That a DSLR camera makes a sea of difference to your life is no exaggeration. My recent trip to the beautiful hill-town of Madikeri exemplified this and more. This was not my first visit. I have been here innumerable times mostly during my childhood. This was were my grandmom stayed for a good 20 years of her life, reason enough for me and other kids in the family to spend many memorable school vacations complete with games and story-telling. Little would I have known then that my fairy tale land would one day turn to a photographic haven.
I woke up early one Sunday morning before the crack of dawn to trek all the way to Raja’s Seat, Madikeri’s most famous tourist spot. The idea was to capture the sunrise but sadly I was a tad late. However, the walk uphill made up for the disappointment in a large way. The air was filled with a mélange of fragrances. The faint drizzle added to the romance of the surroundings. Every now and then Magpie Robins broke into a song. At a distance the rooster crowed, “kookra-a-koo ku”, not once but thrice. There were so many sparrows chirping around. The road was lined with dwellings large and small, some old others trendy. All along, there were narrow mud roads wet because of the incessant drizzles. The 4-km walk was simply out of the world. And to add to all the nature’s treats was a soft-as-satin breeze blowing against my face.
I looked everywhere except at my watch so I wouldn’t be able to say for how long I had walked before I eventually reached Raja’s Seat. There were a lot of people at the park. I could see joggers, walkers, and a lot of tourists. The flowers were wet and looked fresh and pretty. They stood out against the lush greenery. Birds chirped and sang in concert.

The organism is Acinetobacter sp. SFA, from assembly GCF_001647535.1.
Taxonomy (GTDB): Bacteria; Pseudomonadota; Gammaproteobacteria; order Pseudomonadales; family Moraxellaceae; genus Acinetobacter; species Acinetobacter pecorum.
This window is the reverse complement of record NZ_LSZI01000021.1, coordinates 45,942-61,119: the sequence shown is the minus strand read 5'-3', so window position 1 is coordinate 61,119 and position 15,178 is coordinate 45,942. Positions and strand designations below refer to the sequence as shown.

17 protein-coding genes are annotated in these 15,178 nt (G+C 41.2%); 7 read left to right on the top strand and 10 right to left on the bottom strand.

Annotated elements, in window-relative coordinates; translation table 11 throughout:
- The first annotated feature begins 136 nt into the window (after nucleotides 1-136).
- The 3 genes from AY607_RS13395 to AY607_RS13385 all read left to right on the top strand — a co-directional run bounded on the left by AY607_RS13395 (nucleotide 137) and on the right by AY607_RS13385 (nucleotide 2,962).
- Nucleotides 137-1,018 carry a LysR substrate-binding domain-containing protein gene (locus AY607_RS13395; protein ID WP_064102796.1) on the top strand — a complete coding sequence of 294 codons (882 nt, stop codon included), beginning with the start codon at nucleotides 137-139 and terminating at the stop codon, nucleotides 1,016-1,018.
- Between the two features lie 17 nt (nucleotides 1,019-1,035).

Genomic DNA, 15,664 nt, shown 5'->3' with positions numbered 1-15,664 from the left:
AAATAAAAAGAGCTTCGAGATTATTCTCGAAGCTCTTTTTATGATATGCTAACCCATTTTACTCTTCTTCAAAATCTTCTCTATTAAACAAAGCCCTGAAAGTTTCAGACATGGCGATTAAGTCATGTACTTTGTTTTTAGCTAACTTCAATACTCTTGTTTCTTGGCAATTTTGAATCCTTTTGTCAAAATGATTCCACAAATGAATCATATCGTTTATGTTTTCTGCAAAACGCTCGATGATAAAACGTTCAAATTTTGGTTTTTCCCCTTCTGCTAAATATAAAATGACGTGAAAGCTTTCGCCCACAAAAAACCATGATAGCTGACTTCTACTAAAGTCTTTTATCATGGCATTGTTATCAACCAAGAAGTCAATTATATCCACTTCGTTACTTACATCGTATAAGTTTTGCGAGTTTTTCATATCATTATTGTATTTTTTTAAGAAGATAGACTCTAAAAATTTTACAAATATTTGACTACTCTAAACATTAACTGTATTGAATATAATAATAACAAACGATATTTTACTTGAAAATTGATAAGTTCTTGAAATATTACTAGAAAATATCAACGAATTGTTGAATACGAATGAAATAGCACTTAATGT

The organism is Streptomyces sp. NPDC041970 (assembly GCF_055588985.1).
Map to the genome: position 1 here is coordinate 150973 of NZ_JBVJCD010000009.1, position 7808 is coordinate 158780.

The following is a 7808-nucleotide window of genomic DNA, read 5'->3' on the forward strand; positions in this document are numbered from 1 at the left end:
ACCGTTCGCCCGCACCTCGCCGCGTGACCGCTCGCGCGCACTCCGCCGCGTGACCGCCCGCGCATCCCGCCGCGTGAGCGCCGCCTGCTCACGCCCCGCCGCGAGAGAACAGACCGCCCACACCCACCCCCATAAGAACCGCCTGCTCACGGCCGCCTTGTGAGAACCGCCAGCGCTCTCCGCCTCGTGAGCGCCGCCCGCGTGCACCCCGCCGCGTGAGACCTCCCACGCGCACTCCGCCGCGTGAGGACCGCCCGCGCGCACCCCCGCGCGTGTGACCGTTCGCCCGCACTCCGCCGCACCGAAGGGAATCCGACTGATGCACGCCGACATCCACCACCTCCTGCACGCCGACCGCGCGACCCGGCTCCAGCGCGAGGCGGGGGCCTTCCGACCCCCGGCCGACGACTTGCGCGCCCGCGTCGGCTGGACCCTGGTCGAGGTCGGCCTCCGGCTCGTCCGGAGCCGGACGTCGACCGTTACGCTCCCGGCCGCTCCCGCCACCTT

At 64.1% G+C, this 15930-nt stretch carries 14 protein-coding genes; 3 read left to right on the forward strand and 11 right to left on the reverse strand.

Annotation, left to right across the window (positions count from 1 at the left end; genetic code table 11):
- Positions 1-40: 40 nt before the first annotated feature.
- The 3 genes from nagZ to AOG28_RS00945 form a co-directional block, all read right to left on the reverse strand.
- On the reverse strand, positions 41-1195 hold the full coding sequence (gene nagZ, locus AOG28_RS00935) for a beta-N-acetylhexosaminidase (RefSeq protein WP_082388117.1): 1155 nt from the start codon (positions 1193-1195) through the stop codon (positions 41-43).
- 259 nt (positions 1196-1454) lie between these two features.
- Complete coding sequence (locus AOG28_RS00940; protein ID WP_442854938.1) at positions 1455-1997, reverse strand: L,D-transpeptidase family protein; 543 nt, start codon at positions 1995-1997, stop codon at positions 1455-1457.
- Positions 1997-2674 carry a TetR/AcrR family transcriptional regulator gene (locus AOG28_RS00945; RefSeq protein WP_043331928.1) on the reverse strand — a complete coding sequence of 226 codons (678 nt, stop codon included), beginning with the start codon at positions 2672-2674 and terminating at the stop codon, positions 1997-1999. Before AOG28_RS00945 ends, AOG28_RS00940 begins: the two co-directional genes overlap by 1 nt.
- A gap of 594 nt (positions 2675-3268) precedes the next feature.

As I approached the Raja’s Seat, the air smelt sweeter. The sight of clouds kissing the mountains was breathtaking. Once upon a time, this was where the erstwhile Rajas of Kodagu (Coorg) spent a lot of time enjoying nature and watching the emerald mountains and blue skies.
A group of tourists had completely let their hair down running around trying to catch each other, some others were playing musical chair and then there was a group tugging at each others shirts and saree pallus reciting “Fire in the Mountain, run run run …”. Perhaps the beauty of the surroundings had driven them nuts.
A good half-an-hour later, I made my way back. This time my walk was downhill. The experience was similar to my walk uphill. I felt like in heaven.
A week later, the songs of the magpie robins linger in my mind. I can still smell the fragrances of the flowers. The mountains of Coorg are a great place to be in summer!